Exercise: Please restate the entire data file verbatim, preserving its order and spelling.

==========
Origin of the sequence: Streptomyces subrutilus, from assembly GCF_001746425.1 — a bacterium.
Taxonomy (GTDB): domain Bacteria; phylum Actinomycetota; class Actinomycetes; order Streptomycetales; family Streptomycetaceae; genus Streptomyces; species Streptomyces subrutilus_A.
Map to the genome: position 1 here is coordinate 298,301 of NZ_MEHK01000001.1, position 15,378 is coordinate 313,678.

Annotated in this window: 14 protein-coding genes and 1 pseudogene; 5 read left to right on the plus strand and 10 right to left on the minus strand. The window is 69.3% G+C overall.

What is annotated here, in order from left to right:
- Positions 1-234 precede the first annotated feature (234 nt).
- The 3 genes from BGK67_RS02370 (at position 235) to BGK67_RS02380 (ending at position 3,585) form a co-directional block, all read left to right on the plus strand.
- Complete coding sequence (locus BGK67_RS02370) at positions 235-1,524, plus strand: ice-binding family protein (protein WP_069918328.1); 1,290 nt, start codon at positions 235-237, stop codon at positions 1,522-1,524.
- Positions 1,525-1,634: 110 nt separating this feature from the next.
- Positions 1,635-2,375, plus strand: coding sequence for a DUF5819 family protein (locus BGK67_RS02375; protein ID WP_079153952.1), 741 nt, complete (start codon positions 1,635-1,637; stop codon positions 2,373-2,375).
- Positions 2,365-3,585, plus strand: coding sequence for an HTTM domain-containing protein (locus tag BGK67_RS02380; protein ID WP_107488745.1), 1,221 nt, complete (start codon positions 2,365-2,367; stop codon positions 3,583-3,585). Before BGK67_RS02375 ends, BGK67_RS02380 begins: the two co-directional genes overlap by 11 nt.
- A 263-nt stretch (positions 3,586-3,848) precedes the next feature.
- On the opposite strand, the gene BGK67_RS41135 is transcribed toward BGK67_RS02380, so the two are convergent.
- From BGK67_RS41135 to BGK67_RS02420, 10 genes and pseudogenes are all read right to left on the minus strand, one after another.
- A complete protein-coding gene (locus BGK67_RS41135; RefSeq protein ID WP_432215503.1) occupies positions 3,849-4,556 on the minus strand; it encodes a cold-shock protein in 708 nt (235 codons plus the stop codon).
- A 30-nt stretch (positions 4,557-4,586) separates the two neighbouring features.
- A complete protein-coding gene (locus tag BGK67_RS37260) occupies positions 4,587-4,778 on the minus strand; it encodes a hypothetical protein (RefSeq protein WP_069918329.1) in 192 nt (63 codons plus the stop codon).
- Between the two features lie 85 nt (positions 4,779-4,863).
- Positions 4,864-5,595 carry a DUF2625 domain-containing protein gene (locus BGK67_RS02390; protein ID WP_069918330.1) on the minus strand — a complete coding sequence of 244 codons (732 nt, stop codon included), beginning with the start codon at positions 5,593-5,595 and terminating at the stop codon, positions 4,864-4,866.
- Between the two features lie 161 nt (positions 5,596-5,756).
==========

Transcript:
Origin of the sequence: Streptomyces subrutilus, from assembly GCF_001746425.1 — a bacterium.
Taxonomy (GTDB): domain Bacteria; phylum Actinomycetota; class Actinomycetes; order Streptomycetales; family Streptomycetaceae; genus Streptomyces; species Streptomyces subrutilus_A.
Map to the genome: position 1 here is coordinate 298,301 of NZ_MEHK01000001.1, position 15,378 is coordinate 313,678.

Annotated in this window: 14 protein-coding genes and 1 pseudogene; 5 read left to right on the plus strand and 10 right to left on the minus strand. The window is 69.3% G+C overall.

What is annotated here, in order from left to right:
- Positions 1-234 precede the first annotated feature (234 nt).
- The 3 genes from BGK67_RS02370 (at position 235) to BGK67_RS02380 (ending at position 3,585) form a co-directional block, all read left to right on the plus strand.
- Complete coding sequence (locus BGK67_RS02370) at positions 235-1,524, plus strand: ice-binding family protein (protein WP_069918328.1); 1,290 nt, start codon at positions 235-237, stop codon at positions 1,522-1,524.
- Positions 1,525-1,634: 110 nt separating this feature from the next.
- Positions 1,635-2,375, plus strand: coding sequence for a DUF5819 family protein (locus BGK67_RS02375; protein ID WP_079153952.1), 741 nt, complete (start codon positions 1,635-1,637; stop codon positions 2,373-2,375).
- Positions 2,365-3,585, plus strand: coding sequence for an HTTM domain-containing protein (locus tag BGK67_RS02380; protein ID WP_107488745.1), 1,221 nt, complete (start codon positions 2,365-2,367; stop codon positions 3,583-3,585). Before BGK67_RS02375 ends, BGK67_RS02380 begins: the two co-directional genes overlap by 11 nt.
- A 263-nt stretch (positions 3,586-3,848) precedes the next feature.
- On the opposite strand, the gene BGK67_RS41135 is transcribed toward BGK67_RS02380, so the two are convergent.
- From BGK67_RS41135 to BGK67_RS02420, 10 genes and pseudogenes are all read right to left on the minus strand, one after another.
- A complete protein-coding gene (locus BGK67_RS41135; RefSeq protein ID WP_432215503.1) occupies positions 3,849-4,556 on the minus strand; it encodes a cold-shock protein in 708 nt (235 codons plus the stop codon).
- A 30-nt stretch (positions 4,557-4,586) separates the two neighbouring features.
- A complete protein-coding gene (locus tag BGK67_RS37260) occupies positions 4,587-4,778 on the minus strand; it encodes a hypothetical protein (RefSeq protein WP_069918329.1) in 192 nt (63 codons plus the stop codon).
- Between the two features lie 85 nt (positions 4,779-4,863).
- Positions 4,864-5,595 carry a DUF2625 domain-containing protein gene (locus BGK67_RS02390; protein ID WP_069918330.1) on the minus strand — a complete coding sequence of 244 codons (732 nt, stop codon included), beginning with the start codon at positions 5,593-5,595 and terminating at the stop codon, positions 4,864-4,866.
- Between the two features lie 161 nt (positions 5,596-5,756).